- Evaluate condition of buildings, location, and other factors.
- Estimate the current and future value of properties and items.
- Write reports explaining how estimate of value was determined. Maintain data and records.
- Apply tax formulas to appraised value to determine property taxes.
- Explain assessed values or appraisals to homeowners. May do this at a formal hearing.
- Identify ownership of each piece of taxable property.
- Make sure properties adhere to building codes and zoning laws.
- Conduct regular reviews of property to determine any necessary changes due to construction or demolition.
People in this career perform the following list of tasks, but the tasks are common to many occupations.
- Get information needed to do the job.
- Use computers.
- Analyze data or information.
- Process information.
- Identify objects, actions, and events.
- Make decisions and solve problems.
- Document and record information.
- Communicate with people from outside the organization.
- Evaluate information against standards.
- Judge the value of objects, services, or people.
- Update and use job-related knowledge.
- Estimate sizes, quantities, time, cost, or materials needed.
- Inspect equipment, structures, or materials.
- Organize, plan, and prioritize work.
- Work with the public.
- Monitor events, materials, and surroundings.
- Communicate with supervisors, peers, or subordinates.
- Establish and maintain relationships.
- Explain the meaning of information to others.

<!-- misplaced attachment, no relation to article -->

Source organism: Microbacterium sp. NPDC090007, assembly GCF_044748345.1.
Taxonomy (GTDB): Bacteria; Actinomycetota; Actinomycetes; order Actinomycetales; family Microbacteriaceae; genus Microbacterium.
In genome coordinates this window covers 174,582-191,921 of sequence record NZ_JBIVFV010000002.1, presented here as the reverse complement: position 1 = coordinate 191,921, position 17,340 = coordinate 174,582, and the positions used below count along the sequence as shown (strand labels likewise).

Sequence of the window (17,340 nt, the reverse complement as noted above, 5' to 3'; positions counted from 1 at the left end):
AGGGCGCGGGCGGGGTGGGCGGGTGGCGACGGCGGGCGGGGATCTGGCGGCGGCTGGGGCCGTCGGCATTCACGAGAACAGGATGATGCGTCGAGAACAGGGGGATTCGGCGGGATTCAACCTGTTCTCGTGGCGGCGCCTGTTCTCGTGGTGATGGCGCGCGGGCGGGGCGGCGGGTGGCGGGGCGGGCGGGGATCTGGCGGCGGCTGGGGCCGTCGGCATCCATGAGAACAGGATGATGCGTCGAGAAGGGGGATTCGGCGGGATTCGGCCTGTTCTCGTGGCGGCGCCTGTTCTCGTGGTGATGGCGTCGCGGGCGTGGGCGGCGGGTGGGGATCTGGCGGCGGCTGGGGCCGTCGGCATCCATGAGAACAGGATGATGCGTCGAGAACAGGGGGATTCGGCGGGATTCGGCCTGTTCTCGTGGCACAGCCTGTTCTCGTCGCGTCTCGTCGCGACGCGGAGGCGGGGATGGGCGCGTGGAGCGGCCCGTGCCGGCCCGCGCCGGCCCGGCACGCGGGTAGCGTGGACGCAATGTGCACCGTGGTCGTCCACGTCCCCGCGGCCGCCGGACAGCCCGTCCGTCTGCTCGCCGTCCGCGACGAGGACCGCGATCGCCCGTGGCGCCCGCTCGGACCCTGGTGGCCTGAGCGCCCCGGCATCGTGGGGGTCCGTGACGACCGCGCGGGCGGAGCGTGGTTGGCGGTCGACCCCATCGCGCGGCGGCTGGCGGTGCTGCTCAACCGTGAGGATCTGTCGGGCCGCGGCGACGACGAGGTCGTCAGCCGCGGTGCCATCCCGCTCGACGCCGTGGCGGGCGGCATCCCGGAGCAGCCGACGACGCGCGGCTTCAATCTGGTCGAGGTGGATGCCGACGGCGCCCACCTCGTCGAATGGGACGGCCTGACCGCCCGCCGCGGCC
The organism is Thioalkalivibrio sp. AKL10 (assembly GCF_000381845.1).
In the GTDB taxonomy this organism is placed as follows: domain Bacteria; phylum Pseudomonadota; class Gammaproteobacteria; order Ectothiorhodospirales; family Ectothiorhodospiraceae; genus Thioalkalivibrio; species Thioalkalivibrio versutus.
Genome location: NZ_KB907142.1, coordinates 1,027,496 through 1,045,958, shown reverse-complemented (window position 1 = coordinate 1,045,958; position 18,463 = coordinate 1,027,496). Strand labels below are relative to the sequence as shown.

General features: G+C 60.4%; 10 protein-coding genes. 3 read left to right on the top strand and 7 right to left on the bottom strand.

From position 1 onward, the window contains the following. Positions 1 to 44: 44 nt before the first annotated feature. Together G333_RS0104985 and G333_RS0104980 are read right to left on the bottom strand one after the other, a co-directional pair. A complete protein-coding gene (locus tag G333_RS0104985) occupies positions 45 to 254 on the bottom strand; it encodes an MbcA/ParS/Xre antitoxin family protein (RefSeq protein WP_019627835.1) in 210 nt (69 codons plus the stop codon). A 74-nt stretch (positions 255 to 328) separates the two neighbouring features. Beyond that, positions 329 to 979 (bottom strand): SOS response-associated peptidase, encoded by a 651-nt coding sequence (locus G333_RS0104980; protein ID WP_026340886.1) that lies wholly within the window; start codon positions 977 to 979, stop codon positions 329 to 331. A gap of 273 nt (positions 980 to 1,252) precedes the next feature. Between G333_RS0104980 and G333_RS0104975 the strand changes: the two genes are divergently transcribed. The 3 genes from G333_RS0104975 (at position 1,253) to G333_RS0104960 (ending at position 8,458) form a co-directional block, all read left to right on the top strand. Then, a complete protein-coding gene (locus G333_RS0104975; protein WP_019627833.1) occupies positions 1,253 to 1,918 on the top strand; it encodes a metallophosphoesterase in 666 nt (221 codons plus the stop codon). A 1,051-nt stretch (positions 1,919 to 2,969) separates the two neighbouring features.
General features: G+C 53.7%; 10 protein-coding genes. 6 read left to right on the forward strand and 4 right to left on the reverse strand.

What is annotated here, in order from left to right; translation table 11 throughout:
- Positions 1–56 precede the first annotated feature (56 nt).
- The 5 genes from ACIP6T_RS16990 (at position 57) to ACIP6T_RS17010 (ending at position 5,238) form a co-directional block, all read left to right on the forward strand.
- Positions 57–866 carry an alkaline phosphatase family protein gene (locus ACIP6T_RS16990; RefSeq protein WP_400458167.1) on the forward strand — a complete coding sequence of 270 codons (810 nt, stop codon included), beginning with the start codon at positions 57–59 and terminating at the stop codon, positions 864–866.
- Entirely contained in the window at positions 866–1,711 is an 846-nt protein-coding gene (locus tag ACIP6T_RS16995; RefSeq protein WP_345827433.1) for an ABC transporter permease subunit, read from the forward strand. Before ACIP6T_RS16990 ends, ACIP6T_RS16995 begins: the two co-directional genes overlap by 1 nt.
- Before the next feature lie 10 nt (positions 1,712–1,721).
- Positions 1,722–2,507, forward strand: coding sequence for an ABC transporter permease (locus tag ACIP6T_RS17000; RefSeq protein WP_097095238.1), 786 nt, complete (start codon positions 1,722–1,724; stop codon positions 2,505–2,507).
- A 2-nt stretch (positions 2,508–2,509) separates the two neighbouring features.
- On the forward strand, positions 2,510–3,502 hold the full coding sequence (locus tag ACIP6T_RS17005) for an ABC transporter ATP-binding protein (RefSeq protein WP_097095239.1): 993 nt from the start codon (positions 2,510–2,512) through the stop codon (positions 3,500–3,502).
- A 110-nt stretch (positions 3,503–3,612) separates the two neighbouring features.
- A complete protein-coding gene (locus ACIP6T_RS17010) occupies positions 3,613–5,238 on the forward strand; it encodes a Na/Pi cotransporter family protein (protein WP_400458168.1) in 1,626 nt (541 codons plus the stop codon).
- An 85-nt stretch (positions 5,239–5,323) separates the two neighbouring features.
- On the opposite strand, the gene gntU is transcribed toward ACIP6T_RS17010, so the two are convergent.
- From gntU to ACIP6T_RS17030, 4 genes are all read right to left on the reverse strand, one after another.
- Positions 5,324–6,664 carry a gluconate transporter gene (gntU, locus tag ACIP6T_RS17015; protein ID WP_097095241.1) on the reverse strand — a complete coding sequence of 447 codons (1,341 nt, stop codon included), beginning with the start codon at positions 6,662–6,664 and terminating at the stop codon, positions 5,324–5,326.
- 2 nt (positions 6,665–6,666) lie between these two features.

- Resolve conflicts and negotiate with others.
In a typical work setting, people in this career:
- Have a medium to high level of social contact. They talk to property owners, but also spend time alone analyzing information.
- Communicate with others by telephone, e-mail, and in person on a daily basis. They also write reports, letters, and memos.
- May occasionally be placed in conflict situations in which property owners may become angry or discourteous.
- Often work as part of a team. This is particularly applicable to assessors.
- Work outdoors when examining properties. Work indoors when researching records and writing reports.
- Often travel to properties in an enclosed vehicle, such as a car, truck, or van.
- May work close to others, such as when sharing work space.
- Must fully complete and be exact in their work. Errors could cause property owners to pay too much tax.
- Make decisions that impact homeowners and their company's reputation. This occurs on a daily basis. Appraisers and assessors usually do not consult a supervisor first before deciding a course of action.
- Work in a competitive atmosphere where strict daily and weekly deadlines must be met.
- Repeat the same physical and mental tasks throughout the workday.
- Usually work full time as an assessor. May work part time or full time as an appraiser.
- May work overtime to meet deadlines.
Physical Work Conditions
In a typical work setting, people in this career:
- Sit while writing reports.
- See details of objects that are less than a few feet away.
- Speak clearly so listeners can understand.
- Understand the speech of another person.
- See details of objects that are more than a few feet away.
- See differences between colors, shades, and brightness.
- Use fingers to grasp, move, or assemble very small objects.
- Make quick, precise adjustments to machine controls.
- Determine the distance between objects.
- Focus on one source of sound and ignore others.
- Move two or more limbs together (for example, two arms, two legs, or one leg and one arm) while remaining in place.
- Hold the arm and hand in one position or hold the hand steady while moving the arm.
People in this career frequently:
It is important for people in this career to be able to:
It is not as important, but still necessary, for people in this career to be able to:
Source: Minnesota Department of Education.